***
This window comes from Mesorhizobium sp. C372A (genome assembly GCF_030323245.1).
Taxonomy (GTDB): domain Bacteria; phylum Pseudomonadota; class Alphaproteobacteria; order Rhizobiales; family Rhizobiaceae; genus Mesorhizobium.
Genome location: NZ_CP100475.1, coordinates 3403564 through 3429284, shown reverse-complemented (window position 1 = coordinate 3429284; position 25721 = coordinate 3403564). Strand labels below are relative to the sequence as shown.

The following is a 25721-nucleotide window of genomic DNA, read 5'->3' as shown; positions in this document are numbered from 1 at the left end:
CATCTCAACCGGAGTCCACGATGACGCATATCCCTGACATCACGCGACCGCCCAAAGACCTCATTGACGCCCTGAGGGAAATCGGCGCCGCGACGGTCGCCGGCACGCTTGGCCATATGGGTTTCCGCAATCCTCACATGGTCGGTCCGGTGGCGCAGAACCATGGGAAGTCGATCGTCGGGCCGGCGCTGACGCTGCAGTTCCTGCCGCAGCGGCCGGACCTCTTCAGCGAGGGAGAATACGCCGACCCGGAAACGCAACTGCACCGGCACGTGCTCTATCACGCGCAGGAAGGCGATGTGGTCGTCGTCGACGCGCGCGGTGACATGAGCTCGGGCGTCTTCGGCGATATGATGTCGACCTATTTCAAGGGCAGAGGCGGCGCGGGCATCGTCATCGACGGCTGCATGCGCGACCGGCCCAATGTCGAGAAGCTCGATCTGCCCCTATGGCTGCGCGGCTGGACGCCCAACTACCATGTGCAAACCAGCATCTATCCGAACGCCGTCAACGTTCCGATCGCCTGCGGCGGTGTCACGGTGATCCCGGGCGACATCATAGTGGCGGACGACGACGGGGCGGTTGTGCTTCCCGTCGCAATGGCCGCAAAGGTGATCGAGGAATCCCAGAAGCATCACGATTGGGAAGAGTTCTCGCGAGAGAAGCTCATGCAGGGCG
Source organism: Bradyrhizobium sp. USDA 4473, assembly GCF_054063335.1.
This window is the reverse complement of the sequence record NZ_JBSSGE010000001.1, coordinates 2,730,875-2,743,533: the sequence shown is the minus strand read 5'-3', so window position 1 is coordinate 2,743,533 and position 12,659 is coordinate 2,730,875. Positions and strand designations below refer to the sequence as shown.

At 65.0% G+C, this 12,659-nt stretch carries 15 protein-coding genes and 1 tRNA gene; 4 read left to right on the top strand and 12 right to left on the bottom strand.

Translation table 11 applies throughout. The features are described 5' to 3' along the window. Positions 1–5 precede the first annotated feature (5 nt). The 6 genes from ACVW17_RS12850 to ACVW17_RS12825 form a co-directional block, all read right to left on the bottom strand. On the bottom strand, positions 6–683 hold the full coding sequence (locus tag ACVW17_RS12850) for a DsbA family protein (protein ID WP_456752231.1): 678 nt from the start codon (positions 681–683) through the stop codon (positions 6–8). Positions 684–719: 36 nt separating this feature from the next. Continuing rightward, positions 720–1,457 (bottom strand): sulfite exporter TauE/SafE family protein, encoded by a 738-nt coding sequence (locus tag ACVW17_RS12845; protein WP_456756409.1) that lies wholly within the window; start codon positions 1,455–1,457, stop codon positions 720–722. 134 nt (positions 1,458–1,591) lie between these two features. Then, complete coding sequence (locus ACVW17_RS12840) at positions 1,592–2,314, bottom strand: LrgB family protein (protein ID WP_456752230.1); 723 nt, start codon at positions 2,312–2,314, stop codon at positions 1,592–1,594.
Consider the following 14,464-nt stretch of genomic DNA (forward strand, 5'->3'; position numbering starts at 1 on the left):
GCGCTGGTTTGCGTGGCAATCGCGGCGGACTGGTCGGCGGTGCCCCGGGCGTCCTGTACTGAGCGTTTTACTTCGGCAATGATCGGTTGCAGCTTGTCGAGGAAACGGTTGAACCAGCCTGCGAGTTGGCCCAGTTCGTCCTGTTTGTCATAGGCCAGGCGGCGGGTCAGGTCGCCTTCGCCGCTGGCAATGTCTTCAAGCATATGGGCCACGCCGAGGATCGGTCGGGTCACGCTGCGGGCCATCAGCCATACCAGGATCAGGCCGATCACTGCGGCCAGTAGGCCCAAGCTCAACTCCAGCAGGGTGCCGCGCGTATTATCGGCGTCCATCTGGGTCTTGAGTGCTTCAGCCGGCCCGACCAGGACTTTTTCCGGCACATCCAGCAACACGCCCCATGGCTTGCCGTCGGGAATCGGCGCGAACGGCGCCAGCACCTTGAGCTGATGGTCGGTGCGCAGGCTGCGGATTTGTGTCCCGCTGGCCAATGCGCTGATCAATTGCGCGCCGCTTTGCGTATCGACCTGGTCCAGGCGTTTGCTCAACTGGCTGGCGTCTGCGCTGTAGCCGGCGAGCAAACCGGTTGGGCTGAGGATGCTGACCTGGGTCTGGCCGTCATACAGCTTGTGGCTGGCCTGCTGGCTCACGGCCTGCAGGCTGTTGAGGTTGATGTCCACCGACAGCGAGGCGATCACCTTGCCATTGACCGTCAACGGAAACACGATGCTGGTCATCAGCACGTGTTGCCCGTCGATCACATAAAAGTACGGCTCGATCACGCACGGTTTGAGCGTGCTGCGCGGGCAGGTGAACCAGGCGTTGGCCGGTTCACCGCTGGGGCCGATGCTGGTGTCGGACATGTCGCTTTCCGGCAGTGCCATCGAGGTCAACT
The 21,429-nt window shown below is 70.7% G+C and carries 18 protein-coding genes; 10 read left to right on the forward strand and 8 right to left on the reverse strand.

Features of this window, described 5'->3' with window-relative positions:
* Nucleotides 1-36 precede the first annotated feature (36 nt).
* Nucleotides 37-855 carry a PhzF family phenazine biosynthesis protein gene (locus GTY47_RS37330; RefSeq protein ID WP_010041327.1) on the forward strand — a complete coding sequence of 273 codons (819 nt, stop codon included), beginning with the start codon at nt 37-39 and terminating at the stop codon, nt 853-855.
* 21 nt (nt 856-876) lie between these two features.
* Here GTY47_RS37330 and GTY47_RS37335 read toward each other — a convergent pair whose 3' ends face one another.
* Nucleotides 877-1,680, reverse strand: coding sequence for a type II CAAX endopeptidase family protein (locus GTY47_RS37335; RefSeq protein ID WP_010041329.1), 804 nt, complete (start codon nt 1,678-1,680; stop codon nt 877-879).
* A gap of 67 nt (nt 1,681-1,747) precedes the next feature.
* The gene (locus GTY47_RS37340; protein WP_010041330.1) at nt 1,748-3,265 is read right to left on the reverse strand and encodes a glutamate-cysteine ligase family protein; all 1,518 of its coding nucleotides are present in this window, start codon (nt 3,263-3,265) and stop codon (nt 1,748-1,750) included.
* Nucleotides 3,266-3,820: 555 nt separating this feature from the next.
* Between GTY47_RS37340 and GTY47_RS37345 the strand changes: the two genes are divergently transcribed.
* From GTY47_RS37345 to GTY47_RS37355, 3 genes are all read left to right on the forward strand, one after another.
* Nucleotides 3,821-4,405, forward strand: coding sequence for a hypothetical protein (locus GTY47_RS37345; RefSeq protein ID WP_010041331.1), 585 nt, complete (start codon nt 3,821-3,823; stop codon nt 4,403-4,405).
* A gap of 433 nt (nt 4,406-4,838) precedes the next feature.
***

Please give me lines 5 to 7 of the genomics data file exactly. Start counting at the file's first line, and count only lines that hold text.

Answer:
CATCTCAACCGGAGTCCACGATGACGCATATCCCTGACATCACGCGACCGCCCAAAGACCTCATTGACGCCCTGAGGGAAATCGGCGCCGCGACGGTCGCCGGCACGCTTGGCCATATGGGTTTCCGCAATCCTCACATGGTCGGTCCGGTGGCGCAGAACCATGGGAAGTCGATCGTCGGGCCGGCGCTGACGCTGCAGTTCCTGCCGCAGCGGCCGGACCTCTTCAGCGAGGGAGAATACGCCGACCCGGAAACGCAACTGCACCGGCACGTGCTCTATCACGCGCAGGAAGGCGATGTGGTCGTCGTCGACGCGCGCGGTGACATGAGCTCGGGCGTCTTCGGCGATATGATGTCGACCTATTTCAAGGGCAGAGGCGGCGCGGGCATCGTCATCGACGGCTGCATGCGCGACCGGCCCAATGTCGAGAAGCTCGATCTGCCCCTATGGCTGCGCGGCTGGACGCCCAACTACCATGTGCAAACCAGCATCTATCCGAACGCCGTCAACGTTCCGATCGCCTGCGGCGGTGTCACGGTGATCCCGGGCGACATCATAGTGGCGGACGACGACGGGGCGGTTGTGCTTCCCGTCGCAATGGCCGCAAAGGTGATCGAGGAATCCCAGAAGCATCACGATTGGGAAGAGTTCTCGCGAGAGAAGCTCATGCAGGGCG
Source organism: Bradyrhizobium sp. USDA 4473, assembly GCF_054063335.1.
This window is the reverse complement of the sequence record NZ_JBSSGE010000001.1, coordinates 2,730,875-2,743,533: the sequence shown is the minus strand read 5'-3', so window position 1 is coordinate 2,743,533 and position 12,659 is coordinate 2,730,875. Positions and strand designations below refer to the sequence as shown.